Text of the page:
In case I haven't made it clear, I'm something of a Bionic Commando fanatic, though that phase seems to be at an end. The recent remake has polygonal graphics, which are gorgeous even without HD video. The character (now referred to as Captain Spencer) looks like a current-generation version of the original sprite right down to the funky haircut and sunglasses. The bionic arm mechanics seem pretty faithful to the NES original, and probably a bit more like the Game Boy version (which has the best claw mechanics of them all), but some of the improvements that they've made seem sort of off. Swinging to platforms above is a little too easy, and I often find myself landing in places I didn't want to go because the character goes through platforms. You still can't grapple the top of a platform to one below – the only feature I liked in the Game Boy Color version – without walking off of the edge first. All of the art is made to look like real-life versions of the NES's talking heads, which is fantastic, but there is much less variety in the enemies in this game. The enemies have better A.I., but they seem to be less plentiful and the stages lack the variety of hazards that the NES game provided. The bosses are a lot more varied, which balances it out and even long-time fans of the original will have to learn new tricks to beat them. Although I made it through 90% of the game in less than one day, it should be said that I can beat the original without using a single continue, and I find this game far more challenging. The Albatross (the giant laser cannon doomsday weapon) is really pissing me off with its insane level of difficulty, though if I play it enough I think that I might be able to get through it. Rather than add more stages to the game, GRIN (the game's developer) decided to put in "Challenge Stages," which are a virtual reality-like copout to putting new content in. This gimmick didn't impress me with Metal Gear Solid and it doesn't impress me now.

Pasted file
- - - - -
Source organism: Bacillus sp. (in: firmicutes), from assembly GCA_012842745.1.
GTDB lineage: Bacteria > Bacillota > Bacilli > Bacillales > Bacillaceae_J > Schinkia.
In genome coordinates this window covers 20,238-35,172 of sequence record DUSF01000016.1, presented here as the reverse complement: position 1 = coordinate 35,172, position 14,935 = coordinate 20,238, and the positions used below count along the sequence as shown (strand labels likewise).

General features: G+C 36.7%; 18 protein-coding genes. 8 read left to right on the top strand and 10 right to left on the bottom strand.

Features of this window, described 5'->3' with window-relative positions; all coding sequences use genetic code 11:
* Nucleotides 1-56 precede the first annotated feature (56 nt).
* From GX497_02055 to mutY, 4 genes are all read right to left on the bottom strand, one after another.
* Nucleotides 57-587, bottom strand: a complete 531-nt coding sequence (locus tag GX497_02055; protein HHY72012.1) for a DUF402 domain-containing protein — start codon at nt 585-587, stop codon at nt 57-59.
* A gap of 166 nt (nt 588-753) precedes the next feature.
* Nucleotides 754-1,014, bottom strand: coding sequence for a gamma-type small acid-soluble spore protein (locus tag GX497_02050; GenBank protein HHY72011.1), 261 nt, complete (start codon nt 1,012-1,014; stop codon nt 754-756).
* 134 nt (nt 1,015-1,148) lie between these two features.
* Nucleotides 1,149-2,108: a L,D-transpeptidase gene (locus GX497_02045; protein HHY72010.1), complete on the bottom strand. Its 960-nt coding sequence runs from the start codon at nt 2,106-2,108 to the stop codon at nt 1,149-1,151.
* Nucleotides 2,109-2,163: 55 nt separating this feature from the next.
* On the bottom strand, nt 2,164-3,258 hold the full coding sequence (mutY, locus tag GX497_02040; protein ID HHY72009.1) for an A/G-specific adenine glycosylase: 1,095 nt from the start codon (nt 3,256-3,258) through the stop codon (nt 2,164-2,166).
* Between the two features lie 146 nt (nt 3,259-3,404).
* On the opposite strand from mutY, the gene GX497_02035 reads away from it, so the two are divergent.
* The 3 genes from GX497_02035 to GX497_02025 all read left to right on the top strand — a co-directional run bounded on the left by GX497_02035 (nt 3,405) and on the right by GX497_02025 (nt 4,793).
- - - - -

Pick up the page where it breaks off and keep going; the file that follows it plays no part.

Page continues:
My friend Nick, who is usually able to clobber me in most of the games we play is having trouble making it through the first stage, but then he never really played the original, so that sort of makes me feel elitist. I'm sure he'll figure it out.
Overall, I'm glad that I purchased the game as it has the polish and Xbox live is finally starting to get some complex side-scrolling platform games, but the incongruities in some of the mechanics of play make it at best a mediocre experience and at worst a frustrating one.
We'll see how I feel when I beat it… and I WILL beat it!